Blurring the line between black and white, Selyn DeJaod is one of the last surviving Blaze Knights of old.
A man of the city in the wild, a man of coin stands at nature’s side? Can this go well, can it bear fruit? Will he be worthy, will duty take root?
Spires of crystals reach in the barren sky, glittering like the teeth of some long since slain carnivore god…
Tainted. Witch. Hellspawn. Freak. Monster. How often does one have to hear this until ... she makes the decision to stand up, stand up for them all?
Have you or anyone you know ever been accused of a crime you didn’t commit? Been sent to the Hangman knowing you were innocent? Have you ever welcomed the noose to prove it?
Anything is possible with the capricous power of this Glyph.
Darken Flind is capable of harnessing the raw power generate from sacrifice and forge the struggling soul-essence into magical runes and charms. Bloodforging, as the practice is known, tends to be less subtle and benevolent than other forms of magic. However, a bloodbound object can be incredibly potent and deadly in the wrong hands.
A hunting party realizes a druid has been foiling it’s hunting efforts and shifts it’s focus from hunting wild game to hunting the druid.
The wristbands look ordinary. Sure, they may be a couple centuries old, but they weren’t iron. They were another, magical metal, and they were strong enough to stop even the biggest sword, if you’re fast enough. But they also draw the attention of another, who will hound you to your grave.
Sinister, enganging plot involves a powerful tool fallen into the wrong hands. Only the players can set things right. They have a piece of the tool, but first they have to figure out how the tool works, why two opposing forces are persuing them, whom to trust, and what to do next. Murder, accusation, betrayal, diplomacy, combat, and constant mystique force the players to make incredibly difficult decisions.
This powerful magic item was created to augment Alienists, a prestige class in the Tome and Blood.
Circlet of Amplus Ater Iris meaning “Circlet of The Great Dark Messenger” (Amplus - great, important; Ater - dark, malicious; Iris - messenger of the gods. Thought by some to mean Nyarlathotep)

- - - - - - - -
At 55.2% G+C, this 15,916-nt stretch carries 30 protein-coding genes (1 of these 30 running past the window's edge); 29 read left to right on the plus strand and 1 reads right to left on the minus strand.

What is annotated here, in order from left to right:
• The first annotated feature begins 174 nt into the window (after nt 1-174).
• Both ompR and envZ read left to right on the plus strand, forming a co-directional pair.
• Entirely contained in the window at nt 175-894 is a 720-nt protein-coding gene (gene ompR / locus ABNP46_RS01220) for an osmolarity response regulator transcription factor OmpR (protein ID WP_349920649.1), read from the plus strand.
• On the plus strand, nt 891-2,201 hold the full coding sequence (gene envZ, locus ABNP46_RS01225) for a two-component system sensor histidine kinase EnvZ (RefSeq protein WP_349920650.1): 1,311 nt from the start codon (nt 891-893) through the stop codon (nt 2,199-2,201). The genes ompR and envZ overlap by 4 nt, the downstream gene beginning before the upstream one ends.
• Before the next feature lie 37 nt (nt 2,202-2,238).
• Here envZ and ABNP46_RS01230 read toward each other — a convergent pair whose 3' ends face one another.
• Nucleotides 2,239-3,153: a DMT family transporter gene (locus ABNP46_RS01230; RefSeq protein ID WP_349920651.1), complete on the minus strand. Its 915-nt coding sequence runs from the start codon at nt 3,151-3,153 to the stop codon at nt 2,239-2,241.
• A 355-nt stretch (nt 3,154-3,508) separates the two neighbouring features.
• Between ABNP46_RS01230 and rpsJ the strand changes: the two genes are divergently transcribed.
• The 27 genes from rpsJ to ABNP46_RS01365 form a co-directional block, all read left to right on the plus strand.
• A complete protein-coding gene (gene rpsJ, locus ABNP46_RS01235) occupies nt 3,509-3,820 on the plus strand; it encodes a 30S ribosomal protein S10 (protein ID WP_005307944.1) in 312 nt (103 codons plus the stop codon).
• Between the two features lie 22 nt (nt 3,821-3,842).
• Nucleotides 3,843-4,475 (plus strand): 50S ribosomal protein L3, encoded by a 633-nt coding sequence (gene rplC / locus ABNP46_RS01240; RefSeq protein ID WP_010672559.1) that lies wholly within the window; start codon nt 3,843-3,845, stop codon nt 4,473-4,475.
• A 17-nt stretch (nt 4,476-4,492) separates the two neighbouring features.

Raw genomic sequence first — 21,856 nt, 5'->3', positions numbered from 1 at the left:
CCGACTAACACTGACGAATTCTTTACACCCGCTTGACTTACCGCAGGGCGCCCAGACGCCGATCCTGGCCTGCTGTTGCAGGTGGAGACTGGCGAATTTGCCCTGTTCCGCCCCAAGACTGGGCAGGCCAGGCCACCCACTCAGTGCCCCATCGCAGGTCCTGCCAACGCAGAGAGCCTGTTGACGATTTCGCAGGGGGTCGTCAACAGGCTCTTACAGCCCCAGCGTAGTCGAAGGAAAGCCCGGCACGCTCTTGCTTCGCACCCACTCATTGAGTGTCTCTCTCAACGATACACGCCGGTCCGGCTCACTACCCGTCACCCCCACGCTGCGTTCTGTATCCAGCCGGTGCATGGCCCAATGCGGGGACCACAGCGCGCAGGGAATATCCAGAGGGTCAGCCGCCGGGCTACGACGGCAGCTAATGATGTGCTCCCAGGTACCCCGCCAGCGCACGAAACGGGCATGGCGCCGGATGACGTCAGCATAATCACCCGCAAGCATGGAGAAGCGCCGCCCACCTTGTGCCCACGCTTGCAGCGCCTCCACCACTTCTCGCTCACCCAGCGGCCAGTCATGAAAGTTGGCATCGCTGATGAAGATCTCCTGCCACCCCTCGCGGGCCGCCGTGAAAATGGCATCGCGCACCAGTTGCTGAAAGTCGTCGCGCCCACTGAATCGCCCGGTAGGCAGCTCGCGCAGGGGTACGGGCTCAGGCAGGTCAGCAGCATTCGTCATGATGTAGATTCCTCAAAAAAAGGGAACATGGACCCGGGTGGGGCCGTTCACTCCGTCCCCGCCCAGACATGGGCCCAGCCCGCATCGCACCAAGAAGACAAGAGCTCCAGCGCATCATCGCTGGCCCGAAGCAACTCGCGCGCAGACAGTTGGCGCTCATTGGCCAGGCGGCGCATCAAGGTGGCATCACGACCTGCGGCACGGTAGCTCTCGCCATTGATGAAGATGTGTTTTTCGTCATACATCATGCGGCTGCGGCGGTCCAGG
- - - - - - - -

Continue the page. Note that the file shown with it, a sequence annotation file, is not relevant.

The leather has held out nicely over the years, of course, it’s magical. And their surefootedness is quite remarkable. Pity everyone thinks you’re daft for wearing them.
A slightly worn looking, and rather thin book. Its cover is red, but also holds some inset jewels, and the words “Eventful Evenings with Magic” written on the cover in gold leaf. While not a misnomer, it is interestingly deceptive.
This small orb, perfectly spherical, a deep, but transparent red, and very reminiscent of a standard marble, but also holds and imp who can also speak to the mind of whoever holds it. It is one of a set.
Set a number of decades after part one.
Prince Tibalt survived his unique birth into the world and is now grown into the King of Jaegerwald. Jaegerwald is no stranger to werewolves, but when members of the kings staff and council start transforming with no apprent contact with werewolves, the PCs are charged with finding and destroying this hidden monster.
Carelessly tossed aside in the middle of some forgotten tomb, this breastplate has survived the rigours of age perfectly. It’s obviously extremely valuable, but it possesses a dark secret.
Set in a heavily wooded kingdom of reknown werewolf hunters.
A princess on a hunt goes missing. Rumors of a new, more fierce werewolf surface. The party needs to find the princess before she or her seven month pregnancy are in danger.
A symbol of the guardina of the faithful, the Pilgrim’s Torch is carried from one holy site to another, ensuring the safety and continuity of the faith..
A place more holy than any other
Seemingly cast out of vast sheets of crystal, glass and ice, the Sorcerer’s Palace is a breath taking wonder of the city. Few doubt the benevolence of Emet the White who makes his abode within the palace that is as much a work of art as it is a home.
One thing you must realise is that there is no such thing as pure iron/steel these days. Iron/steel isn't nearly as strong now as it was in medieval times. However, with that said, iron in early medieval times was so soft you could hack right through a helm with a sword and leave a nice lil mark on the skull (depending on the grade of iron used on the sword and the helm, ofcaurse). After many hundreds of years of fine tuning, however, the only use the sword had was to puncture the plate. That was very difficult, however, since the grade of steel was so hard... only blunt instruments and weighted axes had any use against plate armor in later medieval times. Makes me wonder why rapiers were so popular then and why less people wore plate (Other than it's obsene costs... a nice suit of armor would cost as much as a nice lexus does now... and a kings suit would be as much as a rols royce).